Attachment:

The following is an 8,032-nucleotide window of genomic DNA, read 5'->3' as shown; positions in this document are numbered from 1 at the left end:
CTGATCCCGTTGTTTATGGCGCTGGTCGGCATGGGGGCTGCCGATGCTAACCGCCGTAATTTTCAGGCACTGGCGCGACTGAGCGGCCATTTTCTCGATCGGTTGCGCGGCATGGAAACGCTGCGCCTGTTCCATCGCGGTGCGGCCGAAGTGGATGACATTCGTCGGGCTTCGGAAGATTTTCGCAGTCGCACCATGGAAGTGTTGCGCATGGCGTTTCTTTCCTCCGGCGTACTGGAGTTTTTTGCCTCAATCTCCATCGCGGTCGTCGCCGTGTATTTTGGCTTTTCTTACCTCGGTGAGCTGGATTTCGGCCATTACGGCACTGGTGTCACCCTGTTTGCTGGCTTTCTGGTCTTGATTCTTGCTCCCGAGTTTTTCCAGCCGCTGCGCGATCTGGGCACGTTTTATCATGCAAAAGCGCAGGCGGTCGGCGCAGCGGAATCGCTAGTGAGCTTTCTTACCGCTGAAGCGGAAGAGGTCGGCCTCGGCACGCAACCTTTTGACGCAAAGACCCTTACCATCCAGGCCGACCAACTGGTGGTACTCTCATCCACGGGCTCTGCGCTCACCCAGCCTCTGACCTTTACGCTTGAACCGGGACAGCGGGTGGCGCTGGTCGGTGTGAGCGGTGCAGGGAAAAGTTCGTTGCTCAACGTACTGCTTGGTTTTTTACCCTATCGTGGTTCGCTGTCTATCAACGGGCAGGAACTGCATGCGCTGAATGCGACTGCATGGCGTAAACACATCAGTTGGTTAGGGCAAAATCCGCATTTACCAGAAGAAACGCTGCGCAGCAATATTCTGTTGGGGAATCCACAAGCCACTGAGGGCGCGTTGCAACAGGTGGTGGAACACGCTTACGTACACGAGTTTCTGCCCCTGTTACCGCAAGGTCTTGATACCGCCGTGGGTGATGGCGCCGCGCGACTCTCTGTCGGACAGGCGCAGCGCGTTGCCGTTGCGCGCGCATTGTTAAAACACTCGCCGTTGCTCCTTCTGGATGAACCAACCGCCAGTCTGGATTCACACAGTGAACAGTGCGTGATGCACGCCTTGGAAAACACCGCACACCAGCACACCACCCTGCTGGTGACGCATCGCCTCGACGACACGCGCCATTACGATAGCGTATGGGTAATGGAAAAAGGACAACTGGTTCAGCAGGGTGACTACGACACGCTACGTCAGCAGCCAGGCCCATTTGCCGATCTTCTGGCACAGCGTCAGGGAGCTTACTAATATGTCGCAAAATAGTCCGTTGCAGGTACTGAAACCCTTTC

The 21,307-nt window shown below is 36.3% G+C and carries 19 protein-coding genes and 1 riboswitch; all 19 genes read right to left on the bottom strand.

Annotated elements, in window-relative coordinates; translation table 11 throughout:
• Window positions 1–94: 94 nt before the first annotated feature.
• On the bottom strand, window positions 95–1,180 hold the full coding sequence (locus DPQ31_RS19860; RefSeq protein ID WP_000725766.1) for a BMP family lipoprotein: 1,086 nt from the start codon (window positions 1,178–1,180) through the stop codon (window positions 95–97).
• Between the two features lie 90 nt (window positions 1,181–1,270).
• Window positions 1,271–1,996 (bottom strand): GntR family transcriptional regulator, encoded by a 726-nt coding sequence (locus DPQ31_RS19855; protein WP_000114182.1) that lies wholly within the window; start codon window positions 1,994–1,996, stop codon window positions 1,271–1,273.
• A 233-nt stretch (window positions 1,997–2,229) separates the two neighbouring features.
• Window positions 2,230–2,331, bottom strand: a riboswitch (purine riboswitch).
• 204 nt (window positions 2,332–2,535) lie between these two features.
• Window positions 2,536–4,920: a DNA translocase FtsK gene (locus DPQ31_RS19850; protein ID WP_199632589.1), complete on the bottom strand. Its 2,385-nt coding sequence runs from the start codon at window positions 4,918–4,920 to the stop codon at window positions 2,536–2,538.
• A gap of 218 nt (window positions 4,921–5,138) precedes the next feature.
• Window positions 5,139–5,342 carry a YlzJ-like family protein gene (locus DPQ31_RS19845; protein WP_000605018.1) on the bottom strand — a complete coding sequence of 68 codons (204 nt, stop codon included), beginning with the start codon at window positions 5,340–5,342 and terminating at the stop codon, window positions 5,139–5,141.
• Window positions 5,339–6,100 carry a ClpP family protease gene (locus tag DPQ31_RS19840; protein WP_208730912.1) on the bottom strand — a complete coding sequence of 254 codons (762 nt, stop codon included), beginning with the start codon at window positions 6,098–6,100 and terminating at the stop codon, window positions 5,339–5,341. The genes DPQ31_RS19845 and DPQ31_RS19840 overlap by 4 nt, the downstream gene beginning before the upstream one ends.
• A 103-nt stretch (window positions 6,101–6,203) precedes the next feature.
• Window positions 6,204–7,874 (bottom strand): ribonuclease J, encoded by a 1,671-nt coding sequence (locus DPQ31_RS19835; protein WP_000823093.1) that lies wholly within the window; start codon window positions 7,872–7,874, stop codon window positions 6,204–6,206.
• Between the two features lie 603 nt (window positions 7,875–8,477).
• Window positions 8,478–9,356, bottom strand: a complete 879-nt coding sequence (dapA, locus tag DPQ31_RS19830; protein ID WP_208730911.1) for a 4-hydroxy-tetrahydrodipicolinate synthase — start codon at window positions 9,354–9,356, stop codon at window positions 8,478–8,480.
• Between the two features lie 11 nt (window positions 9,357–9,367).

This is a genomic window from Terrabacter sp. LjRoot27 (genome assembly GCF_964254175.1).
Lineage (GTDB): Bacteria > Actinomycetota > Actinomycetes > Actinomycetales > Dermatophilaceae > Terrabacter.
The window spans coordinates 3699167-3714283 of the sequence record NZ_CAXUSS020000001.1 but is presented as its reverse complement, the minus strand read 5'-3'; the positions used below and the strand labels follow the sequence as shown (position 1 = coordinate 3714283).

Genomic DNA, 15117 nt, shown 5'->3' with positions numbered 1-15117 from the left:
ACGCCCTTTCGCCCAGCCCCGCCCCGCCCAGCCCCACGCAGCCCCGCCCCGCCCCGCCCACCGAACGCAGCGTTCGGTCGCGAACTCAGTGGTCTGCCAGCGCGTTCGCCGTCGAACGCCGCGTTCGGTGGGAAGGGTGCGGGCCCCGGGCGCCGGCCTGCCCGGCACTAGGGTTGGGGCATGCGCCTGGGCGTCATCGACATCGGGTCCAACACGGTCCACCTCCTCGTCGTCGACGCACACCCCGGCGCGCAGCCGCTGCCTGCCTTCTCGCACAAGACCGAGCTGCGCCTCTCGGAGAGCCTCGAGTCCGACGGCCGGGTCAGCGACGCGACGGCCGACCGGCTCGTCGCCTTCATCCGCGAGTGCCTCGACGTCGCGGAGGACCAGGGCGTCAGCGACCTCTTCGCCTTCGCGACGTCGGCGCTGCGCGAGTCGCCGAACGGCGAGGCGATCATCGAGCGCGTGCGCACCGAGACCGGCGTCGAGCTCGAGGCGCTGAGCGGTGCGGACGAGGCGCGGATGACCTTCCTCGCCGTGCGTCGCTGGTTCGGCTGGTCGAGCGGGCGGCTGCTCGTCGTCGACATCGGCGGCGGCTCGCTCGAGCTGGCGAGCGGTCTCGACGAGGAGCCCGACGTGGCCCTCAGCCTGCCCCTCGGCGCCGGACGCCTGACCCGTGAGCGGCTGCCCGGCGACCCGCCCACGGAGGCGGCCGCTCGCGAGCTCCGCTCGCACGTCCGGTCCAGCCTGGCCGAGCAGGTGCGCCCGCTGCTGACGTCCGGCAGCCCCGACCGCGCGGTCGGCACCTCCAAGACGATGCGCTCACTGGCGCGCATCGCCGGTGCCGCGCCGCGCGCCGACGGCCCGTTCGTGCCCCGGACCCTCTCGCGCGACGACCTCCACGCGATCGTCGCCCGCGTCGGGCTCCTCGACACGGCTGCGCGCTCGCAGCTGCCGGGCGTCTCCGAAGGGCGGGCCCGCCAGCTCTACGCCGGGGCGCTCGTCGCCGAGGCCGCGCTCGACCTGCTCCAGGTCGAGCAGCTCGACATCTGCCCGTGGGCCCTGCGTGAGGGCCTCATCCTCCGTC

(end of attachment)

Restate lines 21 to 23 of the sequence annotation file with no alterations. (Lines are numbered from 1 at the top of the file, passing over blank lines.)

This is a genomic window from Terrabacter sp. LjRoot27 (genome assembly GCF_964254175.1).
Lineage (GTDB): Bacteria > Actinomycetota > Actinomycetes > Actinomycetales > Dermatophilaceae > Terrabacter.
The window spans coordinates 3699167-3714283 of the sequence record NZ_CAXUSS020000001.1 but is presented as its reverse complement, the minus strand read 5'-3'; the positions used below and the strand labels follow the sequence as shown (position 1 = coordinate 3714283).